Myelopathy: Definition, Causes, Risk Factors, Symptoms and Treatment

It refers to the loss of activity of the spinal cord due to sudden injury or natural degeneration of the spine.

It is necessary to treat myelopathy proactively to maintain quality of life and prevent dangerous spinal cord deterioration.

If you think you or a loved one may be experiencing myelopathy, schedule a consultation with an experienced spine surgeon to prevent this serious condition from progressing.

The spine

The spine, often referred to as the spine, is a complex system of bones, joints, ligaments, and muscles. In addition to supporting the weight of the upper body and facilitating movement, one of the essential functions of the spine is to house and protect the spinal cord.

The spinal cord is a set of nerve fibers connected to the brain and brain stem. Its primary function is to transmit information to the body’s peripheral nervous system.

Without a properly functioning spinal cord, the brain and the body can not communicate effectively.

For this reason, patients suffering spinal cord damage may face severe disabilities, paralysis, or life-threatening complications. Motor function, sensory abilities, and other essential aspects of health can diminish or even disappear if the spinal cord is damaged.


Causes of myelopathy

The spinal cord is most often endangered by degenerative changes in the spine, such as spinal stenosis and protrusions or herniated discs.

Our thorns lose water content and slowly reveal the consequences of years of daily use and stress as we get older.

Several spine conditions related to age can cause it to be pressed on the spinal cord. In addition to the degeneration of the spine, some of the most common causes of myelopathy are:

  • Benign or cancerous tumors compress the spinal cord.
  • Bone spurs
  • A fracture due to dislocation.
  • A traumatic injury, like the one that can happen during a car accident, a hard fall, or a high-impact sport.
  • Autoimmune diseases, such as multiple sclerosis.
  • Genetic proposition or congenital anomaly.

Risk factor’s

Certain factors can increase your risk of developing myelopathy, which include:

  • Smoke.
  • The abuse of alcohol.
  • Excess weight or obesity.
  • Participate in intense sports or physical activities, such as gymnastics or soccer.
  • Lack of exercise.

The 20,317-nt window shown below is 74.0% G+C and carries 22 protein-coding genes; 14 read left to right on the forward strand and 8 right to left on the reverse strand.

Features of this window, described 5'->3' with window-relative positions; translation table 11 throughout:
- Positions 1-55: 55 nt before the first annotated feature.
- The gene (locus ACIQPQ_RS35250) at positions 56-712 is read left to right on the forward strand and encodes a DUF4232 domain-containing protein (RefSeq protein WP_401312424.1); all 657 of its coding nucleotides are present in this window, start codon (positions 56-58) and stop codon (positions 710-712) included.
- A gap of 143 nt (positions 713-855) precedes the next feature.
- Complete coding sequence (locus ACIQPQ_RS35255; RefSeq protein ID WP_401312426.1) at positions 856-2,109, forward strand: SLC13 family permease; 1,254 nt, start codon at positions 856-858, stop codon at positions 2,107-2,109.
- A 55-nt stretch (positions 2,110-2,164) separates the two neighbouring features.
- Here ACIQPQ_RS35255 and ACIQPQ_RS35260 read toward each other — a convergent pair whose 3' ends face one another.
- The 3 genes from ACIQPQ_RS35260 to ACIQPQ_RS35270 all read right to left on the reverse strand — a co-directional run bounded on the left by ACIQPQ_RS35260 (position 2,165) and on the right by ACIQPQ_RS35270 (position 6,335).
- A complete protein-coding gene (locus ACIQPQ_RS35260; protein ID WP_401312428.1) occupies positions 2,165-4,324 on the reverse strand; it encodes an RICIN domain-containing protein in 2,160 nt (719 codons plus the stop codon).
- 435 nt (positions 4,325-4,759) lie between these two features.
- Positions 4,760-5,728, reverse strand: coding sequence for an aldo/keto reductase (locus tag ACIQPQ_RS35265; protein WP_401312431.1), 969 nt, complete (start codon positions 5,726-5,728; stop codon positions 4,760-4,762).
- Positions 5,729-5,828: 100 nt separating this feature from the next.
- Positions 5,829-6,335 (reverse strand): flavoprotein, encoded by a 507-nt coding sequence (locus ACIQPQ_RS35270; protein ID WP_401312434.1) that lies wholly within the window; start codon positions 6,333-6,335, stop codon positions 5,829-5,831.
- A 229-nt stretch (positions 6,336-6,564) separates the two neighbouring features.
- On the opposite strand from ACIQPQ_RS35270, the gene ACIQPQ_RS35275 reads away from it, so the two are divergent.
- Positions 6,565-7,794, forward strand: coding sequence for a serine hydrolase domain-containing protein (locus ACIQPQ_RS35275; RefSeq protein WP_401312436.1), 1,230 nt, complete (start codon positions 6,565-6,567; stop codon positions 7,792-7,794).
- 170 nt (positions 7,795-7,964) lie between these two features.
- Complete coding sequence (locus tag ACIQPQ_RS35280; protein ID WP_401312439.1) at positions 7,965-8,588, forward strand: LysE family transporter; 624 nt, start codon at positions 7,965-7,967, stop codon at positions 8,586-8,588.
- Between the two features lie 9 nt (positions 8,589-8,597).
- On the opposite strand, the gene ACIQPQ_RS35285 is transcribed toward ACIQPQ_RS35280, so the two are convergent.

• Make repetitive and strenuous movements (often a problem in jobs that require a lot of material or manual work).
  • Lift heavy objects incorrectly.

If you suspect that you may be at risk of developing myelopathy, schedule a consultation with one of our spine experts to discuss the best ways to minimize the risk and maintain the highest possible level of spinal cord function.

Your spinal cord is crucial to your health and well-being, so it is essential to attend to it immediately when problems or injuries arise.

Symptoms of myelopathy

The symptoms of myelopathy vary depending on the location and severity of the spinal cord problem. However, if you are concerned about myelopathy, consider the following indications for this condition:

  • Pain in the shoulders and arms.
  • Tingling or numbness in the arms and legs.
  • Difficult balance, especially when trying to walk.
  • Heavy feeling in the legs and inability to move quickly.
  • Muscular weakness.
  • Difficulty writing.
  • Problems with bending or tilting the neck or back.
  • Vision problems, hand-eye coordination.
  • Irregular, erratic movements.
  • Changes in sexual functioning.
  • Complications of the bladder.
  • Fatigue or fragility in the extremities.
  • The feeling that the limbs are being electrocuted or shocked.

Generally, the symptoms of myelopathy will increase and intensify over time. Receiving prompt and professional medical attention is extremely important to avoid irreparable damage to the spinal cord.


If damage to the spinal cord occurs because nerve bundles are compressed, surgery is almost always necessary immediately.

However, minimally invasive laparoscopic surgeries elude several negative aspects of traditional open surgeries. The advantages of most minimally invasive procedures include:

  • Reduced recovery times allow patients to return to work and other daily activities more quickly.
  • Less postoperative pain
  • Lower risk of scars.
  • Lower risk of blood loss or trauma to surrounding muscles and soft tissues.
  • Fewer possible complications

Almost all treatment plans for spinal cord difficulties include conservative care methods and surgical intervention.

Some of the non-invasive modifications that may be part of your treatment or recovery plan are:

  • Physical therapy reduces tension on the spine, strengthens the muscles that support the upper part of the body, and progressively restores part of the function lost due to damage to the spinal cord.
  • Prescription or over-the-counter medications to minimize the pain associated with myelopathy.
  • Localized injections to administer analgesics directly to the affected region.